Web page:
TRACES by the Company, directed and choreographed by Shana Carroll and Gypsy Snider (the 7 Fingers). At Panasonic Theatre (651 Yonge). To November 18. $35-$60. 416-872-1111. Rating: NNN
Sometimes feel you're jumping through hoops to accomplish something? That's nothing compared with what the five performers in Traces have to do.
The fast-paced dance/acrobatic production, presented by Montreal's the 7 Fingers , incorporates skateboards and basketballs and the work of a very fit quintet ( Héloïse Bourgeois , Francisco Cruz , Raphael Cruz , Brad Henderson and Will Underwood ). Miles removed from the polish of Cirque du Soleil, the design has an intentionally rough, inner-city edge.
Flipping, tossing each other around, launching themselves into space and up poles and balancing on each other's heads, arms and shoulders, the group at times seems to win the battle with gravity. They all play the piano as effortlessly as they perform circus-related gymnastics.
Some of the best segments are pas de deux, not just with human partners (Bourgeois and Underwood have a lyrical, sensual duet to a Ry Cooder tune), but also one in which Bourgeois's unlikely collaborator is an overstuffed armchair.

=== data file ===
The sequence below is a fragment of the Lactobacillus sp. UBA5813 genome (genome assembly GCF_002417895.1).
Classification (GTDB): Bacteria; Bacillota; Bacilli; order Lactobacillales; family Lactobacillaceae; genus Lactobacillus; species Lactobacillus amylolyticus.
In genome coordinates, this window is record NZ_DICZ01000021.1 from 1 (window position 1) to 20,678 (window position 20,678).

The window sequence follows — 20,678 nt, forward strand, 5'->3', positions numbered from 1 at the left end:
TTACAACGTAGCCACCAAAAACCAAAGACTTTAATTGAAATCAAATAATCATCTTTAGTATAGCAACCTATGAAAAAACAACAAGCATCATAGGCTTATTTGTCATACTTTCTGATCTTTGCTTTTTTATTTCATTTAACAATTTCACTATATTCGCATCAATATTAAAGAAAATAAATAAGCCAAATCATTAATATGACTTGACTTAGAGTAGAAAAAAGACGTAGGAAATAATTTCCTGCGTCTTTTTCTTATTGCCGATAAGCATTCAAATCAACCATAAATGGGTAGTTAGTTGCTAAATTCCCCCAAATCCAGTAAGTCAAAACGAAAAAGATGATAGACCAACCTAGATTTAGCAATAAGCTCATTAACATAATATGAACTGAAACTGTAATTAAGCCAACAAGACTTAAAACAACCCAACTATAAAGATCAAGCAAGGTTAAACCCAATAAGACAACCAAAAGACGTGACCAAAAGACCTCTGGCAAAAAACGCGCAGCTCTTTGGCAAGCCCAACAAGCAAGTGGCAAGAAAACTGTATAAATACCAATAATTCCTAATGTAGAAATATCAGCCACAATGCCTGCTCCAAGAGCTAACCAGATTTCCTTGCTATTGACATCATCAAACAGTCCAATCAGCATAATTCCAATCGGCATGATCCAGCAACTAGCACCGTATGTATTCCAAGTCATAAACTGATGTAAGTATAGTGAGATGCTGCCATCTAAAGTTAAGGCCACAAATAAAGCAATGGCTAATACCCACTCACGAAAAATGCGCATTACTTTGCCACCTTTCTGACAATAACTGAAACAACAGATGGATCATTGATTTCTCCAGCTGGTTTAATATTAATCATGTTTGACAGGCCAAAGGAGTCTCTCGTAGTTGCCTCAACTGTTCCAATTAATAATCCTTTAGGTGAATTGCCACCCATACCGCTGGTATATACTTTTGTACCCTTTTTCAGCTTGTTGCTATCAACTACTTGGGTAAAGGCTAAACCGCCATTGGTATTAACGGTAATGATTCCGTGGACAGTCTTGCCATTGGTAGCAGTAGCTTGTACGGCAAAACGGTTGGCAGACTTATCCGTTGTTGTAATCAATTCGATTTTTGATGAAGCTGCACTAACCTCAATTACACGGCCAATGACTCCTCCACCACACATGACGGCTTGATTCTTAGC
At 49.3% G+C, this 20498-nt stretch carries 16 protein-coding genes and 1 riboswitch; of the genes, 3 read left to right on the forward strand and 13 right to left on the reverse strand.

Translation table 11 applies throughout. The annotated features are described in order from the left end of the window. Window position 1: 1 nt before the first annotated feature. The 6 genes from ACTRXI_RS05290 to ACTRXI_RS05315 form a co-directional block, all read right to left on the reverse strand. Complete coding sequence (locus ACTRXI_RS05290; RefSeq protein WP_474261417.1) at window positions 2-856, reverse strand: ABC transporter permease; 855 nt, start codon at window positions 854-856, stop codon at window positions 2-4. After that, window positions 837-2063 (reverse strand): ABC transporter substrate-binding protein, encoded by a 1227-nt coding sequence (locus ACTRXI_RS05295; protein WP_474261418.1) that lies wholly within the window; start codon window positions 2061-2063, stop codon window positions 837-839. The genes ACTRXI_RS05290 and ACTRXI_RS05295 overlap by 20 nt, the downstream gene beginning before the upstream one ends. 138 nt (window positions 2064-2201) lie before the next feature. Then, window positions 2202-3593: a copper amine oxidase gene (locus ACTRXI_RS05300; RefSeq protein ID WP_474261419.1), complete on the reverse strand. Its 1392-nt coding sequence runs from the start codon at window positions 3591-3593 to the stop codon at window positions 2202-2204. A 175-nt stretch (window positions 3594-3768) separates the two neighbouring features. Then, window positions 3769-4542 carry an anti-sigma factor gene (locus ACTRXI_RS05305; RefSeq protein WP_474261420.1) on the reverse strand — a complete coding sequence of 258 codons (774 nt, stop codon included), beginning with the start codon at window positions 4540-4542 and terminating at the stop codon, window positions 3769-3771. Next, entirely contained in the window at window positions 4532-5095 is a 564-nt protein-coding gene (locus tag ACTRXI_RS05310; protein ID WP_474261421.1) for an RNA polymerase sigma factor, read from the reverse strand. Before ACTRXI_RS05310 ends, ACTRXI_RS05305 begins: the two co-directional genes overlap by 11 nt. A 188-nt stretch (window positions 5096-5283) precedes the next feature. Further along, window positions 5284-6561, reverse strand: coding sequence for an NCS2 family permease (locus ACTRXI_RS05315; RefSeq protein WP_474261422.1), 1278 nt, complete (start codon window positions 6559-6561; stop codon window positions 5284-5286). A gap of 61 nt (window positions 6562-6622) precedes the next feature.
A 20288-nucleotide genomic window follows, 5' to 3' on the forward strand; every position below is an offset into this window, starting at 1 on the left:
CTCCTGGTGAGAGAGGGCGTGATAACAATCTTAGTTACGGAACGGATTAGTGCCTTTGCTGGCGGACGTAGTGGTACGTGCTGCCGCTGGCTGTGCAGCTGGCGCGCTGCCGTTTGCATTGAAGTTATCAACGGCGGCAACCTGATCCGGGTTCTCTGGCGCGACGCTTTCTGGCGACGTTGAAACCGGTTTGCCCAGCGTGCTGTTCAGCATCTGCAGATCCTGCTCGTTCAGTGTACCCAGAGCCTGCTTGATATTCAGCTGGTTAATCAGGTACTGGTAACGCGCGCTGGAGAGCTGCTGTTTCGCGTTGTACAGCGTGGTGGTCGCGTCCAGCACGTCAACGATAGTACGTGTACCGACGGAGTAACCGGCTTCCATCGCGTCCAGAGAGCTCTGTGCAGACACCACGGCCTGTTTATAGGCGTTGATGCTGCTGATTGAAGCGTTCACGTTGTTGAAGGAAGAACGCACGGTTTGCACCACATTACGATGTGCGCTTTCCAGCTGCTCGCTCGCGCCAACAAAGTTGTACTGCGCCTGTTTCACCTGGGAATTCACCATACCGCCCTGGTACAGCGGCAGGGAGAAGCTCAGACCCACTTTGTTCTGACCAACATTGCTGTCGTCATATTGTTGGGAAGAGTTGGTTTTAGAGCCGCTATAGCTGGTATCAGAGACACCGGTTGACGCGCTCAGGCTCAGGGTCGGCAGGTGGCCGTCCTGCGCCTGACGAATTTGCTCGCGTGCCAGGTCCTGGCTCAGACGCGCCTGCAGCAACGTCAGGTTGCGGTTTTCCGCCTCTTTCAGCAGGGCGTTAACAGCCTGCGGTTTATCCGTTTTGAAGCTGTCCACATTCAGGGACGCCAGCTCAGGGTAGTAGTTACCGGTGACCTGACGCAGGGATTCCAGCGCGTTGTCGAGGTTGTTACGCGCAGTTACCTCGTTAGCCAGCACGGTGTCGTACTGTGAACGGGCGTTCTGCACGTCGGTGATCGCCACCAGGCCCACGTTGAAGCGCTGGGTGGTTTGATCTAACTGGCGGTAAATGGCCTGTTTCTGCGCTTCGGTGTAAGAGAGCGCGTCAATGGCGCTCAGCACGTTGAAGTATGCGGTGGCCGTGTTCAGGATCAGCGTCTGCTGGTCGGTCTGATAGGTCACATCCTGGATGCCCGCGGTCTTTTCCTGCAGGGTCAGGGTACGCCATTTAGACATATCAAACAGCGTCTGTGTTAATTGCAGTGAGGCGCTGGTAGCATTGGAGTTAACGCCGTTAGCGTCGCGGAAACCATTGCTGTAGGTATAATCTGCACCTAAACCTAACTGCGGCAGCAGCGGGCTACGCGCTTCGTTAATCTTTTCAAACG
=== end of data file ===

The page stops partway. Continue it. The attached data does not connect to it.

There's an incredible pole-climbing number to Radiohead's Talk Show Host, in which all five prove as agile as monkeys, and Henderson does some jaw-dropping work, under cross-hatched lighting, with a large spinning hoop.
Performing in close proximity to the audience, this company isn't afraid to return to a stunt until they get it right, even if it takes three tries. Hey, they seem to say, we're good, but we're still human.
The show could do without its frame, which uses the vague theme of a clock ticking toward an unknown future and the performers trying to leave their traces - hence the title - on the world and each other.
There's text here and there, too (some awkward poetry, riffs on the idea of time and Facebook-style bios), that isn't very effective, nor is a talky TV-show contest near the end.
But then the five conclude with that Chinese hoop-diving that makes limbo-bar contortions look simple, and you're won over again.